"She went to the front of the house, drawing her Glock. She threw open the door. Half a dozen javelinas were rooting around in the bare dirt and rocks. She started blasting, catching three of the pigs by surprise and killing them. Two of the others were winged as they ran, and the third got away completely. As she ejected the spent clip and loaded another one with practiced ease, the unharmed javelina turned and gave her a look that almost stopped her from finishing the motion.
It was a warning look. You've messed with the wrong pig, the look said."
The writing was crisp and fast-paced, the plot just took a little suspension of disbelief, and the result was a very good first effort from the new Angelic Knight horror imprint from the folks at Ragnarok Publications.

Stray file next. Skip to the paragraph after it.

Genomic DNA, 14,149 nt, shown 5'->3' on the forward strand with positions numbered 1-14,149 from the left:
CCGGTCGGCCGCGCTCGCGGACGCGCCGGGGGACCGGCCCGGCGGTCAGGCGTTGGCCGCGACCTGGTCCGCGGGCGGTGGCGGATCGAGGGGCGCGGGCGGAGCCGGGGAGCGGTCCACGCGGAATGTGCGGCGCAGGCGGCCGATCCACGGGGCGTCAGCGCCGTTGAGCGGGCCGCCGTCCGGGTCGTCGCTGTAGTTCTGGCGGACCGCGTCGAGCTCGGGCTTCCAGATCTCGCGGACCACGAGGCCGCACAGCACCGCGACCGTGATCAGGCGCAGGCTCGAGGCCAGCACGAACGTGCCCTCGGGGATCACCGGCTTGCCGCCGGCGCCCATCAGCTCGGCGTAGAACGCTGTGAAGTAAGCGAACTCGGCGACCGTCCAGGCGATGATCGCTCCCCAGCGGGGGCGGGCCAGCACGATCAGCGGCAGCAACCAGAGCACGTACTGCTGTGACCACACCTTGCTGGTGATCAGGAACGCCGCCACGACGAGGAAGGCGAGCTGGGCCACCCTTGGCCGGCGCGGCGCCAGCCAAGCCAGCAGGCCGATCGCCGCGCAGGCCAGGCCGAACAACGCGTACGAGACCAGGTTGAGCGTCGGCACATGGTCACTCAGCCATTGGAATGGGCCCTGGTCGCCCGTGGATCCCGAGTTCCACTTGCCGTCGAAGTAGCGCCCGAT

Tuskers is a complete work in it's own right, but the stage has also been set for sequels of which two are already planned.
The release date is set for January 12th and Tuskers will be available in Paperback and ebook formats.
Mark Tanner has OCD, so to say he's bothered by a bit of blood where it doesn't belong, would be putting it mildly.
He works at a clothing store called House of Haiti and is justifiably disturbed when he discovers one of the store mannequins bleeding from the crotch. As if that's not bad enough, when he gets home, he discovers he's bleeding from the same general area.
From the wildly active imagination of one of Australia's modern day horror masters comes comes this twisted little tale that is over way too soon.